Why is the Pantone Color of the Year important? For almost two decades, Pantone has come out with a specific color each year that is, for all intents and purposes, brand new. By brand new, it is meant to be a color that has normally received little to no attention that will now branch out and be largely popular. So, as designers turned screen printers, why should this matter to you if you can already make the color? Maybe some would even go as far as to quote Shakespeare, “What’s in a name? that which we call a rose / By any other name would smell as sweet.” True that, Juliet. Similarly, 2016 artists may have pondered if a Rose Quartz (and Serenity) would have made it to Apple had it not been color of the year.
But that’s exactly it! Yes, you can create a unique color and leave it at that, maybe even name it yourself and hope it gets out there, but the yearly meeting at Pantone can end up turning your color into a million-dollar idea, especially in regards to the teams who have been selected to promote said color. These colors are selected based on anything from what is going on within social media to what is going on globally. This became especially true for 2017’s choice of Greenery, a color which is dedicated to climate change and nature itself.
Pantone's Color of the Year 2017: Greenery.
Pertaining to art and creation, creating new ink colors is already something that many designers are interested in doing (especially by mixing together different shades). When doing so, by simply adding the extra step of preparing ways to present them later proves to be extremely useful.
Essentially, understanding the logic behind Pantone’s color choice can have a major influence on your work. For instance, there may be one specific overall color chosen for the year, but Pantone releases a list of colors that they believe will be most popular based on region. What this means for designers is that you may use one color for your design sold in North America, but if you have stores or shipments overseas, say in Italy, you may end up choosing a different ink for that area knowing that the design will sell better with a slight change.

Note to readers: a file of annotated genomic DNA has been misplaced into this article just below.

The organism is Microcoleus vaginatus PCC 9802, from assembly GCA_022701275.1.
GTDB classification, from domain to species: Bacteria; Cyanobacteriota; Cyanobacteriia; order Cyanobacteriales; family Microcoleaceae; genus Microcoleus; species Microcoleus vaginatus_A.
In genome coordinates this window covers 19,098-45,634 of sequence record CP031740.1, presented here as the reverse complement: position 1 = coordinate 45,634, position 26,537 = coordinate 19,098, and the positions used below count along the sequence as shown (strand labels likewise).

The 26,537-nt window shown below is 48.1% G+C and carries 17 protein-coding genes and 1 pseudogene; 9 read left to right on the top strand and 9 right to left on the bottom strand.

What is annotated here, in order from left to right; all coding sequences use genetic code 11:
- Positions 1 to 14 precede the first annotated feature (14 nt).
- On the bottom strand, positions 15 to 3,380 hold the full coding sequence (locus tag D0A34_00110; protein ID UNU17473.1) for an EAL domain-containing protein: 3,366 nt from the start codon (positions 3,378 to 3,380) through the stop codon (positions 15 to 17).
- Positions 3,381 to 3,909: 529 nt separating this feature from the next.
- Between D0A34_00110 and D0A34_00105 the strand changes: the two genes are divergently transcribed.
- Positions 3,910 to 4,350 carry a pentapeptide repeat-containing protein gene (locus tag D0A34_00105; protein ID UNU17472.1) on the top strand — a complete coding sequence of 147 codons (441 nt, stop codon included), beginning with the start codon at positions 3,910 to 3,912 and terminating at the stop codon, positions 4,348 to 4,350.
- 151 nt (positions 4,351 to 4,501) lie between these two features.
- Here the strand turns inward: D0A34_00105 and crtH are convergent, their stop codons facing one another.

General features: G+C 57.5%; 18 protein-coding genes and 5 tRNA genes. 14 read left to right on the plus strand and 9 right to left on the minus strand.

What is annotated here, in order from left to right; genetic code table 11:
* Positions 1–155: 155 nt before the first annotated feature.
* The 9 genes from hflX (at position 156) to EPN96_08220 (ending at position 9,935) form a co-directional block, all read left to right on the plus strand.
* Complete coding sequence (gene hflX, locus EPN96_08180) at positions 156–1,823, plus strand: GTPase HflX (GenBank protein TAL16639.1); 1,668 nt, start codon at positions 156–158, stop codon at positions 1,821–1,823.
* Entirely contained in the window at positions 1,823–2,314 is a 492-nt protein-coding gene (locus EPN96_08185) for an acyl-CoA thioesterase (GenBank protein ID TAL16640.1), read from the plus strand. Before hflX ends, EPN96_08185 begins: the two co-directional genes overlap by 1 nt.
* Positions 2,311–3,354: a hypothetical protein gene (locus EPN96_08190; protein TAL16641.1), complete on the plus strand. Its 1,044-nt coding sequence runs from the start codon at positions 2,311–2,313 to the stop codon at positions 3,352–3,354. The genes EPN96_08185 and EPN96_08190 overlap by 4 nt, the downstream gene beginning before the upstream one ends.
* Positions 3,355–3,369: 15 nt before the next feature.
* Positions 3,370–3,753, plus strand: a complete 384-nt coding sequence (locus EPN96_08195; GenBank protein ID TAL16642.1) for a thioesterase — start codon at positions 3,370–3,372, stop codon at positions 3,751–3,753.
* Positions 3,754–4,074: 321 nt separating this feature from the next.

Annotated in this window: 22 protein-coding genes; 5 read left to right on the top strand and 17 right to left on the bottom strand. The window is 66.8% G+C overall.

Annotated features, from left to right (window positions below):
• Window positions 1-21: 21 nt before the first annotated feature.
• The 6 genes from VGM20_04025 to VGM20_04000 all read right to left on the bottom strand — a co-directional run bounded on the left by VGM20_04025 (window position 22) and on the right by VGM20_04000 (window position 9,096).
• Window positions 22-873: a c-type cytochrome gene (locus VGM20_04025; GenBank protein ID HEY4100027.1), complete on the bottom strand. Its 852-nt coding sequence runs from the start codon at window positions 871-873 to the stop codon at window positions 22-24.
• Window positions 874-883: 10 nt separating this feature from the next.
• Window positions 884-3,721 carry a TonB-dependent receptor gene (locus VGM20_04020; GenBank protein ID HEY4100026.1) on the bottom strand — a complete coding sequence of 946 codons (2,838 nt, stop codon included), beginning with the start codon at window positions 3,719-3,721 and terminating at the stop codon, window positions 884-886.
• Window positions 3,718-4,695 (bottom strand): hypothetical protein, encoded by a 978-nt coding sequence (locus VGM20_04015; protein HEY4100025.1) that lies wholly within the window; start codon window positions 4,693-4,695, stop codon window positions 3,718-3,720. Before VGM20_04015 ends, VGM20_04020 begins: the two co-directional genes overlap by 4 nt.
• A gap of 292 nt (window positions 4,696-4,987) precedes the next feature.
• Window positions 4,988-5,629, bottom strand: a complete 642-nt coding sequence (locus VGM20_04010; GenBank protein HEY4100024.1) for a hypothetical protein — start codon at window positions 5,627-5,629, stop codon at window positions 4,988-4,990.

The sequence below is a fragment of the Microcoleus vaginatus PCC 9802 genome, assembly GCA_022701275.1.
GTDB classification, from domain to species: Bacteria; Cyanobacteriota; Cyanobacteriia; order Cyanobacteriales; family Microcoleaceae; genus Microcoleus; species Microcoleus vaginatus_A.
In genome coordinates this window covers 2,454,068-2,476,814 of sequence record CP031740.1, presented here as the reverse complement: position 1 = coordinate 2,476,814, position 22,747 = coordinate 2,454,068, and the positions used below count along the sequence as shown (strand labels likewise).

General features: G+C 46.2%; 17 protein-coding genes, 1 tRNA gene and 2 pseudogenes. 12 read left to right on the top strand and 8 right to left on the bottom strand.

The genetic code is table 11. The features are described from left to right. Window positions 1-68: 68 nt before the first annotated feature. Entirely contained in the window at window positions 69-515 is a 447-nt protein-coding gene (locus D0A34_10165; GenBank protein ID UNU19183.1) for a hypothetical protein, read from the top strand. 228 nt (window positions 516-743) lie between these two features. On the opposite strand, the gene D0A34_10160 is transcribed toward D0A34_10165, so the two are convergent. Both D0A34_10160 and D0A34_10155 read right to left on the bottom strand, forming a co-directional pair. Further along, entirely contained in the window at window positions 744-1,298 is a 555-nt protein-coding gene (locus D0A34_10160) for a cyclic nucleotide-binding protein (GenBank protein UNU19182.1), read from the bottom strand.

The colors nominated are aimed at your audience, which should not be misconstrued to be directed towards your own personal artwork. You aren’t changing colors of your work to please mass corporations, you are doing it based on research that individualized people and/or the majority have a strong opinion on the reason behind the color was chosen. Basing colors on strong opinionated issues results in consumers purchasing items based on the feelings that the colors have been found to ensue.
We all understand that color is a large part of the design process. It may seem risky to change such a significant portion of the piece based on research done by a third party, but that is also why it is important for you as the designer to be involved in how and why it is chosen. Understanding your audience should already be on your radar as a business owner, so keying in on certain colors is a small task that will earn big results.
Fortunately, when it comes to getting the correct ink, Texsource offers PMS matching, as do many of the brands carried. Please note that there are many ways to mix different shades of the main color to produce varying shades. For instance, as mentioned above, 2017’s choice is Greenery, yet Thrive, a more yellow version of the green color, is projected to do better in North America. The theme stays the same, meaning the emotions attached will as well, but in a way that targets exact areas making it seem more personalized. You as the artist will always have the choice to make decisions like this depending on where you sell and what sells best. The Pantone Color of the Year is there to be used as a marketing tool, and a well-researched one at that.